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Gaming-type setup relieves phantom limb pain

Muscle signals from a man's amputated arm let the patient move a complete virtual arm, which he can see on a computer screen.

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Patients may be able to use something similar to a gaming setup to reduce phantom limb pain. Attaching electrodes to the muscles of a person’s partial limb and relaying the nerve signals into a computer where a patient can watch and control the movement of a full, virtual arm or leg reduced one amputee's pain and helped him sleep through the night.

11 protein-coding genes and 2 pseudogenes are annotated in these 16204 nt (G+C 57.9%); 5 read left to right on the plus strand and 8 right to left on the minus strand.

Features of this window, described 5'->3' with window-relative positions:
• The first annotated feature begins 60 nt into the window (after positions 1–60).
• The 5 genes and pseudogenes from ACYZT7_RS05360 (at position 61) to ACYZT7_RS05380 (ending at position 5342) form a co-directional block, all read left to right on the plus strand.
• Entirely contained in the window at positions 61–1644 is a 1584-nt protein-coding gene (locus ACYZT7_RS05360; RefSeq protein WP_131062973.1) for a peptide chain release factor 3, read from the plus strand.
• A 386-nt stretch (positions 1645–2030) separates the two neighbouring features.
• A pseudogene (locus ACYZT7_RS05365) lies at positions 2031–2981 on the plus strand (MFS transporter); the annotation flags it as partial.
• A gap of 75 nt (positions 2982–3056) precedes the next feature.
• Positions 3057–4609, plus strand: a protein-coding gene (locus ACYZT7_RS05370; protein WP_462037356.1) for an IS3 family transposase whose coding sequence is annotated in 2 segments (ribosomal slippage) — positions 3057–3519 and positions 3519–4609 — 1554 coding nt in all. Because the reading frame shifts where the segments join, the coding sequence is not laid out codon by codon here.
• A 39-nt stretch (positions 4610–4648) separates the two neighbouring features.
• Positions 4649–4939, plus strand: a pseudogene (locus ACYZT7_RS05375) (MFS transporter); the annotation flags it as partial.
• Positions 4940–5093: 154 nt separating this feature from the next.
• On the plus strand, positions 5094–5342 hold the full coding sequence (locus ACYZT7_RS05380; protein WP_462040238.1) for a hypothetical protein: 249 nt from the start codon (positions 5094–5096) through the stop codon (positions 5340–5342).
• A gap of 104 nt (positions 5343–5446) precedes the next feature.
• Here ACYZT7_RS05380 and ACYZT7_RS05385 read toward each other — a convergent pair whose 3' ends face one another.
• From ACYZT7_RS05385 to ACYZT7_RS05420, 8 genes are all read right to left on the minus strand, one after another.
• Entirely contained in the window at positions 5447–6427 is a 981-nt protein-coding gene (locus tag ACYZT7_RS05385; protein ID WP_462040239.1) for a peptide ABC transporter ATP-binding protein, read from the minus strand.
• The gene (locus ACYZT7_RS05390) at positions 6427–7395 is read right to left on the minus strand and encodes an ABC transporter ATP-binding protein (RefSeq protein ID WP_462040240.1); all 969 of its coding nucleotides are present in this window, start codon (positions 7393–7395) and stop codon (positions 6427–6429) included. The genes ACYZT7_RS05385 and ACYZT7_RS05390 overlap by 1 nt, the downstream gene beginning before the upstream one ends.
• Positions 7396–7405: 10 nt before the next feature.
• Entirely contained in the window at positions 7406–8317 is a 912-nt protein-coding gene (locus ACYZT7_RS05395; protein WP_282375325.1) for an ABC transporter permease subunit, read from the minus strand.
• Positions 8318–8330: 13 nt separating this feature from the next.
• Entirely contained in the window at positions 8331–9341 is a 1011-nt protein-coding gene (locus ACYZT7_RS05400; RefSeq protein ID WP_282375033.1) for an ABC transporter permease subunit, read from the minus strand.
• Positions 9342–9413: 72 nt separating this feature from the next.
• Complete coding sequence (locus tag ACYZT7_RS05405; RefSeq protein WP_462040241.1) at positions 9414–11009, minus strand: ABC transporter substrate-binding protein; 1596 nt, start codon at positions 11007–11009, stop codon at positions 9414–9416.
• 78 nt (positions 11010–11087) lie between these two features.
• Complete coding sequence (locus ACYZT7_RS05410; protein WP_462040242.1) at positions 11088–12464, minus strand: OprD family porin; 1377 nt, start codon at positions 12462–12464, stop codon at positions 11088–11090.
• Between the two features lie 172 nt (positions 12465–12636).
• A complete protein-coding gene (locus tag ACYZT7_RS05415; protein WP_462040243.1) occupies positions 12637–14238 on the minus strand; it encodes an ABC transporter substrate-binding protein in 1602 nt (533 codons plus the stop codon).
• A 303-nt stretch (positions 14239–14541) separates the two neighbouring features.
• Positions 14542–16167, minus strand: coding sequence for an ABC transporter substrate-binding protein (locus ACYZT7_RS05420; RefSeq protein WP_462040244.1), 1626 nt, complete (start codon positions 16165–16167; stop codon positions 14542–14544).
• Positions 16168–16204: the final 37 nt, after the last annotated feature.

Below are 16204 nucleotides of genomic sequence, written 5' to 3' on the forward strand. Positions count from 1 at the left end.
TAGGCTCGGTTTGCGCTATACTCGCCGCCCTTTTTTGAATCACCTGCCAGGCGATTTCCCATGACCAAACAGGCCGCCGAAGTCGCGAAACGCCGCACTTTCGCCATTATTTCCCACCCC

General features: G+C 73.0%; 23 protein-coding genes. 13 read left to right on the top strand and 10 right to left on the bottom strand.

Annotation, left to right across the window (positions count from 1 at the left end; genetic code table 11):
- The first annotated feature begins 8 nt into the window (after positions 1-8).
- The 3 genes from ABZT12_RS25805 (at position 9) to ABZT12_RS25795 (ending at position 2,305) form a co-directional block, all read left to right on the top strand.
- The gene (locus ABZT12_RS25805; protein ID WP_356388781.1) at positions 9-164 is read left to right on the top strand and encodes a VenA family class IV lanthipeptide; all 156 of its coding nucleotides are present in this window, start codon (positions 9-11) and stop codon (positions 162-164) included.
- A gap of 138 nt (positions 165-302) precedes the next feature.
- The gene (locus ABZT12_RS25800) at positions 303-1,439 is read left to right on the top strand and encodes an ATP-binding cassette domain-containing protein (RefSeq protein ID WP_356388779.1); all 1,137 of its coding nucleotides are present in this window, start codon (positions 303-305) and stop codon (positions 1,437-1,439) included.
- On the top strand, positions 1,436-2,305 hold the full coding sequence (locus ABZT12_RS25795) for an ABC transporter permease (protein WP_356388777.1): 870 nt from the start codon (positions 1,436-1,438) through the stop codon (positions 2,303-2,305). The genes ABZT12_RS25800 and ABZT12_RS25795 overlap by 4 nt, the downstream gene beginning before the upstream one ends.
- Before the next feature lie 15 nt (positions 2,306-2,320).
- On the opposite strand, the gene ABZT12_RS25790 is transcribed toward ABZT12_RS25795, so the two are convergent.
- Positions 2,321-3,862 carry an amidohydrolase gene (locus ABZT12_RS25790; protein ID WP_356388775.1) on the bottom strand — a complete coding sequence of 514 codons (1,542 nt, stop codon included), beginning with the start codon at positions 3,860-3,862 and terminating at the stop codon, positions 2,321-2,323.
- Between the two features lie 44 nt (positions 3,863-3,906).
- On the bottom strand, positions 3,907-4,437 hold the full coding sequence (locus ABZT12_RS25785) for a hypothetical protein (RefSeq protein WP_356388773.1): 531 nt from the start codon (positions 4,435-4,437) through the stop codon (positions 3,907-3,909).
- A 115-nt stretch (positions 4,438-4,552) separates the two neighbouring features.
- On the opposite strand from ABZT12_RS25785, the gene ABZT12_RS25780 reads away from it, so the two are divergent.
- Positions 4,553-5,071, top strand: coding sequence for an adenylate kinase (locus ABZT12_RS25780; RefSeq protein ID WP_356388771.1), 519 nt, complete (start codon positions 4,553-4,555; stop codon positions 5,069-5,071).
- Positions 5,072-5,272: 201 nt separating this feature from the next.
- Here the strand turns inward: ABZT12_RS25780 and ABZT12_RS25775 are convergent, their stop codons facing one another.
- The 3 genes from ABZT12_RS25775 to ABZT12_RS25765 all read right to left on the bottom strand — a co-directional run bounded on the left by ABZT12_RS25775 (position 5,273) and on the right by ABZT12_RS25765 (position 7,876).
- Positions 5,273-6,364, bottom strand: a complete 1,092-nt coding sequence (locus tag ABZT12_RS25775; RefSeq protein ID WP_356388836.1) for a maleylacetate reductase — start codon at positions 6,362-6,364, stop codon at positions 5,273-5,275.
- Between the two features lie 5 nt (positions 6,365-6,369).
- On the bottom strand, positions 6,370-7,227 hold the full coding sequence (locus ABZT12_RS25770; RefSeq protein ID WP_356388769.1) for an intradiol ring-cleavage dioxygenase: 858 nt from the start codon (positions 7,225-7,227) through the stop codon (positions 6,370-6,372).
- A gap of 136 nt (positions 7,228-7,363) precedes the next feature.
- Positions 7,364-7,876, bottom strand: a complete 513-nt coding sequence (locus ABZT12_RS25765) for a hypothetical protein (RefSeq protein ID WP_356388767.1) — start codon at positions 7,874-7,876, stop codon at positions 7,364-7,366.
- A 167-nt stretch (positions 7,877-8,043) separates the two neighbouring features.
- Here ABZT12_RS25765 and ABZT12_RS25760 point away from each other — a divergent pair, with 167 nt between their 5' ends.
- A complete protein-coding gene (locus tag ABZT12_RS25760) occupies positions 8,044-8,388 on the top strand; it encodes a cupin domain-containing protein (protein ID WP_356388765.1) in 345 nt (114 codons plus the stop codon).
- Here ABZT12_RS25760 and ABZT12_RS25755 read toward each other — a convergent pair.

The relief could come from reactivating motor areas in the brain that were wired for the amputated region, scientists suggest February 25 in Frontiers in Neuroscience.

Because the new treatment uses the patient’s partial limb, rather than a mirror image of his full one, the setup could be offered to patients who are double amputees or who have more challenges with conventional therapies.

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